The Monday Book: THE BEAR WENT OVER THE MOUNTAIN by William Kotzwinkle

Okay, I hate magical realism. Why I picked up this book, I cannot tell you, but I’m so glad I did. It is laugh out loud funny. I read so many parts of it out loud to Jack, he finally told me to stop, he’d read it later.bear

Aesop’s Fables meets David Lodge in this book about a bear who finds a novel in a briefcase, and decides to turn himself into somebody. Which means going to New York, becoming the toast of the publishing and talk circuit world, and buying a British title. Also lots and lots of pies, cakes, ice cream, pretzels, and potato chips. He’s a bear. He names himself Hal Jam, because there’s nothing nicer than jam, and he can remember how to spell Hal.

People involved in the publishing and/or cult of celebrity world will shriek with recognition at some of the antics of this bear and his team, but everyone is going to love him on some level. If it gives you any insights, the book culminates in a lawsuit about copyright.

Here’s one of my favorite quotes:

The bear looked out the window at the city. “Mine,” he thought. Of course he’d need to shit around the perimeter and subdue some females, but time enough for that.

When I wasn’t annoying Jack by saying, “Wait wait, listen to this!” I was laughing out loud, startling the dogs as they lay by the bed. This book is so very, very funny. It skewers the publishing experience and a few other things besides. And it never lets up.

So when I finally realized I was indeed enjoying a magic realism novel, I thought it had to be because the author was such a good writer. Simple, fast sentences with complex nuances, floating between bear brain and publisher brain. He’s good, this guy.

Yeah, well, William Kotzwinkle wrote ET. Yes, that ET.

Two unopposable bear claws up for THE BEAR WENT OVER THE MOUNTAIN.

The Monday Book: Etta and Otto and Russell and James by Emma Hooper

etta-and-otto-and-russell-and-james-9781476755687_lgLet me start by saying: I don’t like magical realism. Never have, never will. By gosh and by golly, I want to know what’s REALLY happening in a book, and to whom.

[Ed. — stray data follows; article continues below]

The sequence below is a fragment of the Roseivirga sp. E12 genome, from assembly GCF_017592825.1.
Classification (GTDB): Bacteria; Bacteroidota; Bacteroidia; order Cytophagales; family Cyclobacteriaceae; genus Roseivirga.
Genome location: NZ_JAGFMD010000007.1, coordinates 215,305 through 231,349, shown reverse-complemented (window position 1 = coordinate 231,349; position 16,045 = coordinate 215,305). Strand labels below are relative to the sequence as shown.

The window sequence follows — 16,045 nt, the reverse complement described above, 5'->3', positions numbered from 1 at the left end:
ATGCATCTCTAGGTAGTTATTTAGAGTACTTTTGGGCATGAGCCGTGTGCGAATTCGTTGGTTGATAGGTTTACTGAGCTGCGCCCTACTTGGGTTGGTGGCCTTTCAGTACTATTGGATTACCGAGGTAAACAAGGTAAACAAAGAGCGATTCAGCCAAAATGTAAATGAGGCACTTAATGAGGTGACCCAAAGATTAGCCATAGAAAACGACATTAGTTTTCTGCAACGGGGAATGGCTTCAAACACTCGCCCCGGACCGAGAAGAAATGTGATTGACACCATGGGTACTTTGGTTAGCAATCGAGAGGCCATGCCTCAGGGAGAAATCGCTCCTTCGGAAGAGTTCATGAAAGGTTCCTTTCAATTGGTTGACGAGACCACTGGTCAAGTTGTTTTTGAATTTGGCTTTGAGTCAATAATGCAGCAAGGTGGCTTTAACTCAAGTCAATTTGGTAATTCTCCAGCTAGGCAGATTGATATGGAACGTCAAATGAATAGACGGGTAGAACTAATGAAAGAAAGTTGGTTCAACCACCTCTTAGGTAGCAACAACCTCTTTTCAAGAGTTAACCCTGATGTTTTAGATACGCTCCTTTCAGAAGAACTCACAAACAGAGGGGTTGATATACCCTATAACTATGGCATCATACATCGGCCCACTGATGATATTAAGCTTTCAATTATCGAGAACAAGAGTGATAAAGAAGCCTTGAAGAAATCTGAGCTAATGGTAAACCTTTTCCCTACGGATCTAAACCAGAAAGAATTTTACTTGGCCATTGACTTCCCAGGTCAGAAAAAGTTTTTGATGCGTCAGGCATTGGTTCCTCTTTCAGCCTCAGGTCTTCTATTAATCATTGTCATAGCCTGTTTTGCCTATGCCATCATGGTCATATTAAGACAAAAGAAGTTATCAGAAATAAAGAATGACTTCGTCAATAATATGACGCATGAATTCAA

So why did I like this book? Beats me.

Well, first of all, it had a good introduction: a dear friend loaned it to me. One sort of feels obligated to give things more chances than otherwise in that situation, doesn’t one? Because when I read the words “magical realism” on the back, I thought, Nah. But Teri loaned it to me. Teri has good taste.

And then I really kinda liked it. Regular readers know what a sucker I am for good characters. Etta and James are amazing. Etta is the 80+year-old heroine who starts walking east across Canada. On the way she meets up with a talking coyote named James (he only talks to her) who may or may not be there. As Etta’s fame grows by newspaper and radio account of the crazy woman walking across Canada, she and James talk more and more.

I was hooked.

Russell and Otto are Etta’s two loves, Otto her husband, Russell their mutual best friend. Except when you get to the end of the book, who is who kinda all meshes together in something that would be obscene in a French setting, but just takes a sharp dive away from reality in this Canadian one. The sparse, almost bleak writing and the sweet, sometimes sappy sentimental, sometimes bitter and scary story compliment one another.

The end is frustrating for people like me. WHO? WHAT? WHY? Ah, never mind, just enjoy the ride. Or in this case, walk. Two paws up for Etta and Otto and Russell and James, and the story they share between them.